When I first arrived on the island, the weather was scorchingly gorgeous, so I checked out the beaches, the Picnic Centre being my favourite and by far the nicest - white sand, crystal turquoise waters and shallow too, so you could sit in the sea with and ice cold beer and admire the stunning views.  Needless to say, I made a few more trips to that particular beach.
Then the weather turned ugly - intense, torrential rain and thunderstorms, whilst still being hot, causing around 90% humidity - stifling!  Luckily I had a nice group of friends to hang out with - the 2 french guys Paolo & Julien, 2 local boys from the dive shop Ariel & Edward and another English backpacker who arrived a few days after me, Dean.  Despite the weather being bad, Ariel went out spearfishing and cooked us all some barracuda, red snapper and a little lobster just for me.  It was delicious!  

We went out a couple of the nights, once to the Reggae Palace & to Nico's.  What strikes me as rather strange on the island is the huge country & western music influence.  You expect to hear Reggae, Reggaton, Merengue & Salsa music on a Caribbean island but never in my wildest dreams would I have expected to hear country music - so strange!!!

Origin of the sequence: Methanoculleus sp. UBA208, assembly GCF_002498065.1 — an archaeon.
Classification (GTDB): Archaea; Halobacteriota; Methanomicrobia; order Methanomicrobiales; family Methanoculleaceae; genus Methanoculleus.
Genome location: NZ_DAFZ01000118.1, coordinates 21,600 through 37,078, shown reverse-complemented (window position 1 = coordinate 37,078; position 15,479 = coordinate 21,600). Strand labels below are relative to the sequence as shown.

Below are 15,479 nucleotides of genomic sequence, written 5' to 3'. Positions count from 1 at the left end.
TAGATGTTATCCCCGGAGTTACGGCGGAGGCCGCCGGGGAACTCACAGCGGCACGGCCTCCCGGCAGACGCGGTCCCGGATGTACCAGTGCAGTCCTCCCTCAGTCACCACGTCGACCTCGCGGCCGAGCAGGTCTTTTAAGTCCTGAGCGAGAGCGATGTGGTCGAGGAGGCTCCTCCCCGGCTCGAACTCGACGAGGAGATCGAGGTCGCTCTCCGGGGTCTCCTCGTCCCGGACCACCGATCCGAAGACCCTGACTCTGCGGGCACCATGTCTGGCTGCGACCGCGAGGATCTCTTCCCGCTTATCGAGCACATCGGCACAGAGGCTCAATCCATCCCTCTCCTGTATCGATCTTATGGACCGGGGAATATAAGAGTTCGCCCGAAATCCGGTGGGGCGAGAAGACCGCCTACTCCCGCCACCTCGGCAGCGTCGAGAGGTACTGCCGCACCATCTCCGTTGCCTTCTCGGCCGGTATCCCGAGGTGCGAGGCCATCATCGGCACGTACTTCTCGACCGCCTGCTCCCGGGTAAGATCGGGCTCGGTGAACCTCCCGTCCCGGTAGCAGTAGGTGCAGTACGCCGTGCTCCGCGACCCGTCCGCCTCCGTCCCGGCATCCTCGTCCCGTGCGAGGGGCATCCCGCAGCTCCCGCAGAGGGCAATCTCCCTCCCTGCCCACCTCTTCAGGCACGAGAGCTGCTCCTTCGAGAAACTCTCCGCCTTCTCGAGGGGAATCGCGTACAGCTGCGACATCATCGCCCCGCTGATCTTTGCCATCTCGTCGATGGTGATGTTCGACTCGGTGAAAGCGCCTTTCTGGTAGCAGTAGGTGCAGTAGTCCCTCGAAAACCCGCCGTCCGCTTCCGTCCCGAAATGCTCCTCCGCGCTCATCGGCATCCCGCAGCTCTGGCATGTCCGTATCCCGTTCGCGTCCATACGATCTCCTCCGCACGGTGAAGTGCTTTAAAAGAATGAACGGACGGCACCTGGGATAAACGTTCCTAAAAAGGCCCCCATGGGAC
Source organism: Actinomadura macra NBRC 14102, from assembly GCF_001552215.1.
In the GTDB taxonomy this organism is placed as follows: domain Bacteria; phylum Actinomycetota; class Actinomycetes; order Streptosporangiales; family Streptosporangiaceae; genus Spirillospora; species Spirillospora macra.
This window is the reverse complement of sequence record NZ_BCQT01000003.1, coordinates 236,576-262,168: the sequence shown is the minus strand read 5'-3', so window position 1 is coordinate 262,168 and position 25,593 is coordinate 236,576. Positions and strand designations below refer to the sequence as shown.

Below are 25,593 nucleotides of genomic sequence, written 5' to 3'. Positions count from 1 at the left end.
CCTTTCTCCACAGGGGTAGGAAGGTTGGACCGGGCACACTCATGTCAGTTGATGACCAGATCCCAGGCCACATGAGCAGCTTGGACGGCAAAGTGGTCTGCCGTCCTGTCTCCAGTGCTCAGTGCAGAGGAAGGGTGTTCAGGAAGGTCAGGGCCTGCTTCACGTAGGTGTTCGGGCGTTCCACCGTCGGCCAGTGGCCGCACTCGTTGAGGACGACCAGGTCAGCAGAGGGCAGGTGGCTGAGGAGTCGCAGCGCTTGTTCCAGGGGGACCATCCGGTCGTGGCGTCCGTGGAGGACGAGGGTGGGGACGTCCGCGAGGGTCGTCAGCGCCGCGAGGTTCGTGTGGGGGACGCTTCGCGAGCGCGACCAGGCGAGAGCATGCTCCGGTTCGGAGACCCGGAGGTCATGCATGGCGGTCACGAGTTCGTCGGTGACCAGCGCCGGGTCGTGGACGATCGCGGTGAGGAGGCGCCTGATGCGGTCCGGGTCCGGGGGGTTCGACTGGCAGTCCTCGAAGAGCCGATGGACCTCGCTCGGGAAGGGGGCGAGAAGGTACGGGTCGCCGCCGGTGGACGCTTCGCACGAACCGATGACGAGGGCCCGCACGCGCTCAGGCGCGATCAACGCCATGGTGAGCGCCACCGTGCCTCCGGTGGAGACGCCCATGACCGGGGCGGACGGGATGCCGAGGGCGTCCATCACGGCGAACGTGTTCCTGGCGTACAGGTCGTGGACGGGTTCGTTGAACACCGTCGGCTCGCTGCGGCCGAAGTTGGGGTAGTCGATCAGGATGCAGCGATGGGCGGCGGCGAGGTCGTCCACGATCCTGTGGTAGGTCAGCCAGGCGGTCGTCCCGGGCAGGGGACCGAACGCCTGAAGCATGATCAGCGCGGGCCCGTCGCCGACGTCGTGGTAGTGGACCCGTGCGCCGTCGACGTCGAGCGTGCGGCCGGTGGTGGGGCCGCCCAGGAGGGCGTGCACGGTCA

I ended up staying on the island for 7 days but as the weather didn't improve and I wasn't diving, it was time to say goodbye to paradise.  In the short time I was here, I:
1. integrated with the locals, trying desperately to understand creole English (it was difficult at first but it was "arright in de end").
2. tried local dishes - seafood, yuca, pinto (rice & beans AGAIN!), creole salad and lobster almost everyday - yum!
3. went swimming in the sea both during the day and under moonlight after a few beverages!
4. had my hair braided one side of my head by one of Puddings friends (once it went frizzy I had to take it out though)
5. have got used to the hissing, whistling and staring from the locals including provocative comments if God forbid you walk with a local boy! Ha!